1. Not finding help here? Sign up for a free 30min tutor trial with Chegg Tutors
    Dismiss Notice
Dismiss Notice
Join Physics Forums Today!
The friendliest, high quality science and math community on the planet! Everyone who loves science is here!

Faradays law of induction

  1. Feb 21, 2005 #1
    Ok, I need a lot of help on this one. A single conducting loop of wire has an area of 7.4*10^-2 m^2 and a resistance of 110 ohms. Perpendicular to the plane of the loop is a magnetic field of strength 0.18 T. At what rate (in T/s) must this field change if the induced current in the loop is to be 0.22 A?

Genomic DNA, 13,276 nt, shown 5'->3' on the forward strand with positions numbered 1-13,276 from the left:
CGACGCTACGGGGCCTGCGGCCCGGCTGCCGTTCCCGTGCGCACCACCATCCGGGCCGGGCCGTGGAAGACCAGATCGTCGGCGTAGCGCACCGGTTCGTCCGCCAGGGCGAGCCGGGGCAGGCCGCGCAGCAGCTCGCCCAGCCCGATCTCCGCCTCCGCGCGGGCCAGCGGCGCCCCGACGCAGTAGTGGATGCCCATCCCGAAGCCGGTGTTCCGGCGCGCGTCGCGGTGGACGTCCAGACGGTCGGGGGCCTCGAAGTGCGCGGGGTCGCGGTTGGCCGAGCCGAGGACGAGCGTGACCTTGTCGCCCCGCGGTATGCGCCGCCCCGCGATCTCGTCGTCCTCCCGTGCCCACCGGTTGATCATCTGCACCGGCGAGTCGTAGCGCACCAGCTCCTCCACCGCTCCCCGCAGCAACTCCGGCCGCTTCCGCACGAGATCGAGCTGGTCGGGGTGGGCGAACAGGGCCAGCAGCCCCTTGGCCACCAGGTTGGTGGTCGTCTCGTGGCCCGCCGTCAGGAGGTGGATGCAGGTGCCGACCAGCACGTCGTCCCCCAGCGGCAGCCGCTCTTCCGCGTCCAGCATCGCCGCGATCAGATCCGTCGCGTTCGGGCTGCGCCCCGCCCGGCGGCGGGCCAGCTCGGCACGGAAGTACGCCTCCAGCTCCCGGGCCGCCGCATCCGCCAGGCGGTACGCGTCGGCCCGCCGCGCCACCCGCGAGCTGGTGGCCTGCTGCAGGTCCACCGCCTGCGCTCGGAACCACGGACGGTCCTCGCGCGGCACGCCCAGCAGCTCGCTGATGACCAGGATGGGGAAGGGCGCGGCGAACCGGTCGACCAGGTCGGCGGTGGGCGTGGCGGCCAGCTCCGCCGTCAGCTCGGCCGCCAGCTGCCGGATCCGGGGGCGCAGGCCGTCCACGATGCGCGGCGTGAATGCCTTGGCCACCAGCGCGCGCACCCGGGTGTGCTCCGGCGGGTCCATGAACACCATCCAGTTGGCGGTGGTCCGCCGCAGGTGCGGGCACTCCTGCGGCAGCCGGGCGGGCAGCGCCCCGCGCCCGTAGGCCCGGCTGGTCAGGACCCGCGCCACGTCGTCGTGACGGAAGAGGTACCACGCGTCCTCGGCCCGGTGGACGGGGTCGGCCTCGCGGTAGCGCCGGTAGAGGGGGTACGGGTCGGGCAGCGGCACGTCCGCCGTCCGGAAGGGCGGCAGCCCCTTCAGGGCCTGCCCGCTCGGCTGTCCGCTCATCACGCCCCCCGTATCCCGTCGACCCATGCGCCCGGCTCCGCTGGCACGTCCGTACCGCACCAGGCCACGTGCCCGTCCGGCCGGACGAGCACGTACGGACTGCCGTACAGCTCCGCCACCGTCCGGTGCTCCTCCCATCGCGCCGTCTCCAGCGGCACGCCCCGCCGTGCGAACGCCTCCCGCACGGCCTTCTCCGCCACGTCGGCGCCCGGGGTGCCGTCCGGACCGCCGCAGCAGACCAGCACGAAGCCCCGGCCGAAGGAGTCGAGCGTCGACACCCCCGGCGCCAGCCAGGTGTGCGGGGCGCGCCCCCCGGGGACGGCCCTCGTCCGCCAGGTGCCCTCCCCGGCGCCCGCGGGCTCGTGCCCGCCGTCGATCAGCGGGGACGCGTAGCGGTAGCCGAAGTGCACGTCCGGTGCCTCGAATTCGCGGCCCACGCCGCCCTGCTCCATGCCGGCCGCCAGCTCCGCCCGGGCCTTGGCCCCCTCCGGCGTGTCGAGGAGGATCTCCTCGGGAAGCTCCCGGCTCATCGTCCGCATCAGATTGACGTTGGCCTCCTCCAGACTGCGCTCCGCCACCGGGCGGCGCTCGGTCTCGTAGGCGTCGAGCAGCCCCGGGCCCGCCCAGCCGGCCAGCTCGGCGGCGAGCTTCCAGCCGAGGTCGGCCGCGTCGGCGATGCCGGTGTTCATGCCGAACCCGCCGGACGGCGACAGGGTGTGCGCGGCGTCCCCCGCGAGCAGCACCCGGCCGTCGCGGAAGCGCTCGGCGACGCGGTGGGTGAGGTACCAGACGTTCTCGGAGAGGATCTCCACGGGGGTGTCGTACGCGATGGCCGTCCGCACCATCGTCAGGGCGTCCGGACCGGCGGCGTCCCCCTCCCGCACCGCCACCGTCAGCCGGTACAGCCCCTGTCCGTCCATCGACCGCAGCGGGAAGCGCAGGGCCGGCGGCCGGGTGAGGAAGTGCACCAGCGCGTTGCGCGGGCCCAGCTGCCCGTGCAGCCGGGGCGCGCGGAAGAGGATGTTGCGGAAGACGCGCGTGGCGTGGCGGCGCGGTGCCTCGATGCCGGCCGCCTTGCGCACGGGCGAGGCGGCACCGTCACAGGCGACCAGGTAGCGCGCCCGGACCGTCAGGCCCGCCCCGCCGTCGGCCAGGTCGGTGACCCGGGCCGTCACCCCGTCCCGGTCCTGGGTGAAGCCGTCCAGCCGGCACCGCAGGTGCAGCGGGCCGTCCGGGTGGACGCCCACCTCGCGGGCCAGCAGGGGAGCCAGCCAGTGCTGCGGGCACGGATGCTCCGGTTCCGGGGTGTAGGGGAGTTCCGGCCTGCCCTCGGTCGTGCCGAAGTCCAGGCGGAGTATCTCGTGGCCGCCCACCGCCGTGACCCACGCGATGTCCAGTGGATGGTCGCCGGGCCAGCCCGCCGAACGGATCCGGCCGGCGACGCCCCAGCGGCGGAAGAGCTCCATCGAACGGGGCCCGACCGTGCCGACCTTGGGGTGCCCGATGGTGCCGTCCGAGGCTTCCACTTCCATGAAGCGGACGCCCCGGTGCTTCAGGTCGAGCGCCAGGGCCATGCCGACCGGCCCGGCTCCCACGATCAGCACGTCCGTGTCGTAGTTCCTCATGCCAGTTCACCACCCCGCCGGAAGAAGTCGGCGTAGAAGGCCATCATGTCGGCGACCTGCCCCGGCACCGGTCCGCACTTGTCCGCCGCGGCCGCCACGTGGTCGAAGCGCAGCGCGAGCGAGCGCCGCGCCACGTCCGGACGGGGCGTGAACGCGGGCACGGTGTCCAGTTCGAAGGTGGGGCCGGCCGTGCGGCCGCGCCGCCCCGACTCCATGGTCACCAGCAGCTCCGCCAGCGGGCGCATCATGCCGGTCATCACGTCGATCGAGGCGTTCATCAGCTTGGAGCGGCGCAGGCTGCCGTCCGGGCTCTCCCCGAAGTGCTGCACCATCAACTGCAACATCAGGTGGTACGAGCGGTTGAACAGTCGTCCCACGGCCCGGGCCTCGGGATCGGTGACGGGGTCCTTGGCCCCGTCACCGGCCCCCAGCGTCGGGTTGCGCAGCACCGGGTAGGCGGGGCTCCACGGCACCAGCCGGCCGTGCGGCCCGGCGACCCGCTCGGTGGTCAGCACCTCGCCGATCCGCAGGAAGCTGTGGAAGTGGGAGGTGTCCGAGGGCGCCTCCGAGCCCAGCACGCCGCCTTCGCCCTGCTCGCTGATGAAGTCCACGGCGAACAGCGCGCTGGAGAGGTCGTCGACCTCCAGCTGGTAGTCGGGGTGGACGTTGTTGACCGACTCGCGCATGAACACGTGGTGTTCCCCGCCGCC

So far all I can figure out is that Phi=BA. And I don't think that has anything to do with this problem. :grumpy:

    Thanks for any and all help.
  2. jcsd
  3. Feb 21, 2005 #2


    User Avatar
    Homework Helper

    Well, how do you relate the change in flux to the induced EMF? And once you have that, just use ohm's law to get the current.
  4. Feb 21, 2005 #3
    you should know these formulae from your text

    flux [tex] \Phi = \int B dA Cos \theta[/tex]
    and induced emf [tex] E = \frac{d \Phi}{dt} [/tex]
    and also the induced Emf is just live a voltage really so E = IR.

    now try and rearrange these equatios to solve
Know someone interested in this topic? Share this thread via Reddit, Google+, Twitter, or Facebook

Have something to add?

Similar Discussions: Faradays law of induction